Help for Trauma Caregivers
Help for Trauma Caregivers
I was reading a presentation by Bruce Perry (the entire presentation can be found here) titled Helping Children with Trauma – A brief overview for Caregivers. It was such a great presentation that I thought I would give you a short summary for my blog this week, thanks to all the caregivers who work with these children.
First it is important to remember that this guide is intended to inform and provide general principles — it is not intended to be comprehensive or to exclude other observations or approaches to helping traumatized children. This week I will summarize 3 out of the 6 frequent questions caregivers often have. Next week we will look at the 2nd set of 3 questions.
- Should I talk about the traumatic event?
Do not be afraid to talk about the traumatic event. Children do not benefit from ‘not thinking about it’ or ‘putting it out of their minds.’ A good rule of thumb is to let the child guide when you talk about it. If the child doesn’t ask about or mention it, don’t bring it up on your own, but when the child brings it up or seems to be thinking about it, don’t avoid discussion. Listen to the child, answer questions, and provide comfort and support. We often have no adequate explanations about traumatic events. It is just fine to tell children that you do not know why something happened or that you get confused and upset by it, too. In the end, listening and comforting a child without avoiding or over-reacting will have long-lasting positive effects on the child’s ability to cope with trauma.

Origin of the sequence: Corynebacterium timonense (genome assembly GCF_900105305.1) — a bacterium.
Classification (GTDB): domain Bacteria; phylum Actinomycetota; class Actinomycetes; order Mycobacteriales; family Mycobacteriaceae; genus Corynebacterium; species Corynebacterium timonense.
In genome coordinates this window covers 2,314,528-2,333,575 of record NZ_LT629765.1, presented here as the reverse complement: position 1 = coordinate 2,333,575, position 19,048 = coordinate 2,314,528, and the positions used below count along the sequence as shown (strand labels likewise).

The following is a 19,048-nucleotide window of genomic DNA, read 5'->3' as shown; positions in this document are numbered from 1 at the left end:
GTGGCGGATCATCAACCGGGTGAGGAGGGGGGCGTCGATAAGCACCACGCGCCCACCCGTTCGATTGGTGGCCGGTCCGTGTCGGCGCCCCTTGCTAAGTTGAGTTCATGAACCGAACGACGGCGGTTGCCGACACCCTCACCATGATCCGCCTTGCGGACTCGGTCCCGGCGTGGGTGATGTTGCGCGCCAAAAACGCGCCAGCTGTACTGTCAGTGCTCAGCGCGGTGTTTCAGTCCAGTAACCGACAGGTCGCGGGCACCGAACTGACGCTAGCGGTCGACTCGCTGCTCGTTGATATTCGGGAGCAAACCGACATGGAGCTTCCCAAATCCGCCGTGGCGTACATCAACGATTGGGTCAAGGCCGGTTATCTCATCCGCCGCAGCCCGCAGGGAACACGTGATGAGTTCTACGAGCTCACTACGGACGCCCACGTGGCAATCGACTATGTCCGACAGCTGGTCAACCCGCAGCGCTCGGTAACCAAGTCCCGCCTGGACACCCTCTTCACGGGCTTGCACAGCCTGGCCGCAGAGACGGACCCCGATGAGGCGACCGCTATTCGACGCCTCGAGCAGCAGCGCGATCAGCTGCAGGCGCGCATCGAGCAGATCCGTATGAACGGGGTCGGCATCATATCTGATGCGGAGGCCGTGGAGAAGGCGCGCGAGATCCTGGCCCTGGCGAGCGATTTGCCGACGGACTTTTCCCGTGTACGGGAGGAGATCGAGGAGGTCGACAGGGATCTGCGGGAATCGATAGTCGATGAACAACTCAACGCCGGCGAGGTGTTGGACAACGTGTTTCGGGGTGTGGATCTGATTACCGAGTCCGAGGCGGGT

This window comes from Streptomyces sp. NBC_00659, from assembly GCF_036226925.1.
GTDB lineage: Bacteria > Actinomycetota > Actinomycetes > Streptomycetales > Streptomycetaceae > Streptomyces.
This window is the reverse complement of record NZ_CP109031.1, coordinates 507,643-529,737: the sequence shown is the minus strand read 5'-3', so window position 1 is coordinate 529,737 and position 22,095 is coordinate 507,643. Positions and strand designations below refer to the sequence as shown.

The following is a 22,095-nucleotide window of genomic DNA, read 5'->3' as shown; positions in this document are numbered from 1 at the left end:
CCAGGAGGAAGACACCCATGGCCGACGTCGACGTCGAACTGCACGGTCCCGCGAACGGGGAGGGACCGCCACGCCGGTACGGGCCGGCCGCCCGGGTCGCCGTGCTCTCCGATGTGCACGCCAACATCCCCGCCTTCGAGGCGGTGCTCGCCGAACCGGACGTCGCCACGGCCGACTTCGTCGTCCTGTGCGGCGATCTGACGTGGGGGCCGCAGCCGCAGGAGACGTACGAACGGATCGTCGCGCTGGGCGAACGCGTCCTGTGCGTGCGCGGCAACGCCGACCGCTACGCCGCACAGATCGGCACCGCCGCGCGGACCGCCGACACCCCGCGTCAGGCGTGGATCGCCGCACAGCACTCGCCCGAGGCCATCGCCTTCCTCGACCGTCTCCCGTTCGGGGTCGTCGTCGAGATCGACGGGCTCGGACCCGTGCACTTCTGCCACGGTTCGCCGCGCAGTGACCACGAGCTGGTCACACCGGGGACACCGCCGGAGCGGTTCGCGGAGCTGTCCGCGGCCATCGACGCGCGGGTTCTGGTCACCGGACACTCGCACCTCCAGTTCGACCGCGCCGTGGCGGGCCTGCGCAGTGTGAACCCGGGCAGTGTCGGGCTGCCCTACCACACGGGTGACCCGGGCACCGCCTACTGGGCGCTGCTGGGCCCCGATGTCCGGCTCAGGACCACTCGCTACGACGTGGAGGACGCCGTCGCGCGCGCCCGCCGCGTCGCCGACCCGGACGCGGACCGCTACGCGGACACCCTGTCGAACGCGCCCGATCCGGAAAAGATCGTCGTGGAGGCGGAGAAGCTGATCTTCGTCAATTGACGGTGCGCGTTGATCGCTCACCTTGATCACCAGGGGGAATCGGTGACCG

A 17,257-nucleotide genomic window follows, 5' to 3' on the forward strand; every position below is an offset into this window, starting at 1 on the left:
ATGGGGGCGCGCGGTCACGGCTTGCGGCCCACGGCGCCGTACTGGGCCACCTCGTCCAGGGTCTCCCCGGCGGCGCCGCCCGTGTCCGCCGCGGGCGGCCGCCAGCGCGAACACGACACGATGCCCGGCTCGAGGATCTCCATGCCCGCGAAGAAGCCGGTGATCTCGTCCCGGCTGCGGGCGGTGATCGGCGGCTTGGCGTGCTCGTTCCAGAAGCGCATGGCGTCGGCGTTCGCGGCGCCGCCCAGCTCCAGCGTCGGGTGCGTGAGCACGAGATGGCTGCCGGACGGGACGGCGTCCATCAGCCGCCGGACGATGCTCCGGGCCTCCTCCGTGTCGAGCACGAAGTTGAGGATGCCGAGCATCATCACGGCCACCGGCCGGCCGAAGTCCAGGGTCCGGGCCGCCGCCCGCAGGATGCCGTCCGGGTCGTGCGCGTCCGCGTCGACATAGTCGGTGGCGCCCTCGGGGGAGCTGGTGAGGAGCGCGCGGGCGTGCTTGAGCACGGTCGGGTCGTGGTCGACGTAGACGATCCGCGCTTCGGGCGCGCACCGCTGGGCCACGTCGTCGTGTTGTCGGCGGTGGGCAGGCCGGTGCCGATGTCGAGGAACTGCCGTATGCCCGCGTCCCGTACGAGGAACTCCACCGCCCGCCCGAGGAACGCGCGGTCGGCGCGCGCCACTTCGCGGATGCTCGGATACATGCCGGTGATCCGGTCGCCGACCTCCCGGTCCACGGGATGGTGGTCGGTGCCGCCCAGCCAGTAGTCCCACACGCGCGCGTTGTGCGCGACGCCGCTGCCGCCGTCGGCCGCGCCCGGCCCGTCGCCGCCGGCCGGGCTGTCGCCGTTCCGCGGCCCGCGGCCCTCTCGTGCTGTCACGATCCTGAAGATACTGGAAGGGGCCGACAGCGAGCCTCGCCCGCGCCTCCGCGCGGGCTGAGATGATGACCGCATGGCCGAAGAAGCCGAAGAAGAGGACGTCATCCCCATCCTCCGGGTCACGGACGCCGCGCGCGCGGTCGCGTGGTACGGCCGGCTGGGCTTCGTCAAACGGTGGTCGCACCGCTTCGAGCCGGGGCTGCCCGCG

- How should I talk about the event?
Use age-appropriate language and explanations. The timing and language used are important. Immediately following the trauma, the child will not be very capable of processing complex or abstract information. As the child gets further away from the event, she will be able to focus longer, and make more sense of what has happened. During this long process, the child continues to ‘re-experience’ the traumatic event. In play, drawing and words, the child may repeat, re-enact and re-live some elements of the traumatic loss. Surviving adults will hear children ask the same questions again and again.
The child will experience and process the very same material differently at different times following the trauma. In the long run, the opportunity to process and re-process many times will facilitate healthy coping. This re-processing may take place throughout the development of the child. Even years after the original trauma, a child may ‘revisit’ the loss and struggle to understand it from their current developmental perspective.
One of the most important elements in this process is that children of different ages have different styles of adapting and different abilities to understand abstract concepts often associated with trauma such as death, hate or the randomness of a car accident.
- Should I talk to others about the traumatic event?
Yes. Inform adults and children in the child’s world what has happened. Let teachers, counselors, parents of the child’s friends and, if appropriate, the child’s peers know some of the pain that this child is living with. Sometimes this can allow the people in the child’s life to give them the small amount of tolerance, understanding or nurturing that will smooth the way. People can often be intolerant or insensitive when dealing with the traumatized child “Isn’t it about time they got over this?” When you see that this is occurring don’t be shy about taking this person aside and educating them about the long-lasting effects of traumatic events and the long process of recovery.
If you would like to read more about how Family Christian Counseling Center works with trauma victims please click the link.
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